Wednesday, April 21, 2010

1Q 2010 results - CMT, CIT, WFC

CapitaMall Trust

CapitaMall Trust reported 1Q 10 distributable income of S$71.1 million, or about 2.23 cents per share. Actual amount available for distribution was S$80.6 million (approximately 2.54 cents per share) so assuming no retained income (100% distribution), we can expect an annualised DPU of about 10 cents.

Asset enhancement projects are underway (Raffles City basement extension, Jurong Entertainment Centre) which provide a form of organic growth without having to resort to further acquisitions. The incremental net property income expected from the JEC project (construction contract below budgeted amount) is S$16.1 million per annum, which could potentially increase annual DPU by as much as 0.5 cents, or 5% of DPU.

Cambridge Industrial Trust

CIT reported net property income of S$16.3 million, down q-o-q due to the divestment of 32 strata units at 48 Toh Guan East (Enterprise Hub). Distributable income was S$11.1 million, down from S$11.9 million in 4Q 09 and translates to DPU of 1.274 cents.

Long term debt (S$390.1 million, expiring Feb 2012) has been swapped to fixed from variable, which will probably result in higher interest expense over the subsequent quarters (and hence lower DPU). Gearing was at 42.6%, and the Managers have highlighted a preference to bring this down to around 38% by the end of the year. Longer term, target gearing is between 30-35%.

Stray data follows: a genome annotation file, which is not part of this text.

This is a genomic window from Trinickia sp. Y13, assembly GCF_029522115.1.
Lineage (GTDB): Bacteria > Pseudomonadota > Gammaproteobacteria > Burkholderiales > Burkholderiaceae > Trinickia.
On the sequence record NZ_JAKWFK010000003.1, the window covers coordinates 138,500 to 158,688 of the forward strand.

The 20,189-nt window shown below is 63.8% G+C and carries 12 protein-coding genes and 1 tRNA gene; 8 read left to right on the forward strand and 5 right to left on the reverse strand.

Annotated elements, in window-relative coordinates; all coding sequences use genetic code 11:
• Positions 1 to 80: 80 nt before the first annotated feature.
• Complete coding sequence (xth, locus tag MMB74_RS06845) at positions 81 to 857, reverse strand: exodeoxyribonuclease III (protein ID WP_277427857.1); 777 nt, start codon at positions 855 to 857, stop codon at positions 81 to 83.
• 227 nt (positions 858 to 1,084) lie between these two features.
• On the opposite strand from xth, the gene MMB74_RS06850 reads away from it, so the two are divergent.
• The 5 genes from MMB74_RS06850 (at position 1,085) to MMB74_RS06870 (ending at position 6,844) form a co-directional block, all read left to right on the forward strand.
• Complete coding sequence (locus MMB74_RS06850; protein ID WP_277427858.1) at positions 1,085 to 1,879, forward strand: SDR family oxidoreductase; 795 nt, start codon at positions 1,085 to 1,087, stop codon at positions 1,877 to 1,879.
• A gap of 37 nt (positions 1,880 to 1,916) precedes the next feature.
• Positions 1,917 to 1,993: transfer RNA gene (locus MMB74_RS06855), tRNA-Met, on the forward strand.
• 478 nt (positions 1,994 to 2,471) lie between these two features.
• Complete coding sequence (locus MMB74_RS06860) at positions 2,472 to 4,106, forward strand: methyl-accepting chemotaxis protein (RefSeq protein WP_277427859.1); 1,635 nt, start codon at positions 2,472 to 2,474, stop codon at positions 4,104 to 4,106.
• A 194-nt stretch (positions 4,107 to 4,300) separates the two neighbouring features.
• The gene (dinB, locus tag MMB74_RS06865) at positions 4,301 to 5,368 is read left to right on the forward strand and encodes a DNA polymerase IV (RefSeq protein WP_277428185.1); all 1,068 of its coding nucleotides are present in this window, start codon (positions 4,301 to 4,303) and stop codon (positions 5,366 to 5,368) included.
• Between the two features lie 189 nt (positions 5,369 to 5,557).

We continue to like CIT for its stable income, high occupancy rate and relatively long average lease term (approximately 4.4 years, with just 6.9% of rentals expiring before 2013). SGD assets which yield close to 10% are impossible to find at this juncture, but we are also mindful of the various risks which the REIT entails. The fiasco with AIMS AMP Capital Industrial REIT is particulary troubling, and cost us unnecessary money. Unfortunately, we do not have any viable alternatives at this juncture (CACHE Logistics Trust was interesting, but we prefer not to invest in IPOs), and will retain our rather large position in CIT for the steady source of quarterly income.

Wells Fargo

Wells Fargo reported net income of US$2.5 billion for 1Q 10, or EPS of US$0.45, ahead of the US$0.42 expected by the consensus. PTPP (Pre-tax Pre-provision profit) was US$9.3 billion for the quarter, an indication of the immense earning power of WFC. Tier 1 capital rose to 10%, considered a relatively healthy position while loss provisions rose slightly to US$25.1 billion, up from US$24.5 billion in the previous quarter. As an indication that banks are turning the corner, WFC's Chief Credit and Risk officer believes that quarterly provision expenses and credit losses have peaked, while non-performing assets which commonly lag credit losses are still expected to increase, but will peak before year end.

WFC managed a 4.27% net interest margin for the quarter (easily the highest among large US banks), translating to net interest income of US$11.3 billion. Much of this can be attributed to the strong (sticky) deposit base, where total interest-bearing deposits of US$632 billion cost the bank just 0.47% to borrow! The low cost (and also stable source) of borrowing is WFC's competitive edge, as opposed to short-term borrowings which are currently cheap, but can cause a bank's downfall should a crisis emerge and short-term financing dries up.

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